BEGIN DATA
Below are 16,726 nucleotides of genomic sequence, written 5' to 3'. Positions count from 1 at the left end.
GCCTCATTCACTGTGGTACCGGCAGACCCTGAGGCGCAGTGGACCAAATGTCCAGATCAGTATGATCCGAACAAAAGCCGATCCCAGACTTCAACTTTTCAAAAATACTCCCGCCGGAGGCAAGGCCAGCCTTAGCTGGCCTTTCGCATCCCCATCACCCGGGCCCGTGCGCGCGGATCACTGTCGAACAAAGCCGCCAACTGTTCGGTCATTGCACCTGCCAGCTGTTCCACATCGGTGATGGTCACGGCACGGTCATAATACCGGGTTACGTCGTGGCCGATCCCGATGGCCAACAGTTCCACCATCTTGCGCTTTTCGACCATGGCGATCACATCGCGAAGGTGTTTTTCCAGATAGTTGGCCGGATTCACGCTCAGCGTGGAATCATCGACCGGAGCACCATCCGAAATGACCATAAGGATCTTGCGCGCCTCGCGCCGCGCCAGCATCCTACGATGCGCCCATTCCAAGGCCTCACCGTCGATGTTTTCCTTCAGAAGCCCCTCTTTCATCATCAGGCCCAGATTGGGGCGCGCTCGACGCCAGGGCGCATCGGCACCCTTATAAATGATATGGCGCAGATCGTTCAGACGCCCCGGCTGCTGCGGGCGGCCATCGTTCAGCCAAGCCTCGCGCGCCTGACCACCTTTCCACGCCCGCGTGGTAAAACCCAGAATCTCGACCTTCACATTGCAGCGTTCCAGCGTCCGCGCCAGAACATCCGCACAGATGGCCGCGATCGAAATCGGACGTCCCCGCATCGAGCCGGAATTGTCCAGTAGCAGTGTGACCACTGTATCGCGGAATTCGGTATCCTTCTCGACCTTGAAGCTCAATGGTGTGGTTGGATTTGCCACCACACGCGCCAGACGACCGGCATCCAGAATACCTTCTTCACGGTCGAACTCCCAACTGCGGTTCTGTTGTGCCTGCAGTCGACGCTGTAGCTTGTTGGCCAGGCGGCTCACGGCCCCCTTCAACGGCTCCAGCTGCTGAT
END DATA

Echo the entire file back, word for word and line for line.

Below are 16,726 nucleotides of genomic sequence, written 5' to 3'. Positions count from 1 at the left end.
GCCTCATTCACTGTGGTACCGGCAGACCCTGAGGCGCAGTGGACCAAATGTCCAGATCAGTATGATCCGAACAAAAGCCGATCCCAGACTTCAACTTTTCAAAAATACTCCCGCCGGAGGCAAGGCCAGCCTTAGCTGGCCTTTCGCATCCCCATCACCCGGGCCCGTGCGCGCGGATCACTGTCGAACAAAGCCGCCAACTGTTCGGTCATTGCACCTGCCAGCTGTTCCACATCGGTGATGGTCACGGCACGGTCATAATACCGGGTTACGTCGTGGCCGATCCCGATGGCCAACAGTTCCACCATCTTGCGCTTTTCGACCATGGCGATCACATCGCGAAGGTGTTTTTCCAGATAGTTGGCCGGATTCACGCTCAGCGTGGAATCATCGACCGGAGCACCATCCGAAATGACCATAAGGATCTTGCGCGCCTCGCGCCGCGCCAGCATCCTACGATGCGCCCATTCCAAGGCCTCACCGTCGATGTTTTCCTTCAGAAGCCCCTCTTTCATCATCAGGCCCAGATTGGGGCGCGCTCGACGCCAGGGCGCATCGGCACCCTTATAAATGATATGGCGCAGATCGTTCAGACGCCCCGGCTGCTGCGGGCGGCCATCGTTCAGCCAAGCCTCGCGCGCCTGACCACCTTTCCACGCCCGCGTGGTAAAACCCAGAATCTCGACCTTCACATTGCAGCGTTCCAGCGTCCGCGCCAGAACATCCGCACAGATGGCCGCGATCGAAATCGGACGTCCCCGCATCGAGCCGGAATTGTCCAGTAGCAGTGTGACCACTGTATCGCGGAATTCGGTATCCTTCTCGACCTTGAAGCTCAATGGTGTGGTTGGATTTGCCACCACACGCGCCAGACGACCGGCATCCAGAATACCTTCTTCACGGTCGAACTCCCAACTGCGGTTCTGTTGTGCCTGCAGTCGACGCTGTAGCTTGTTGGCCAGGCGGCTCACGGCCCCCTTCAACGGCTCCAGCTGCTGAT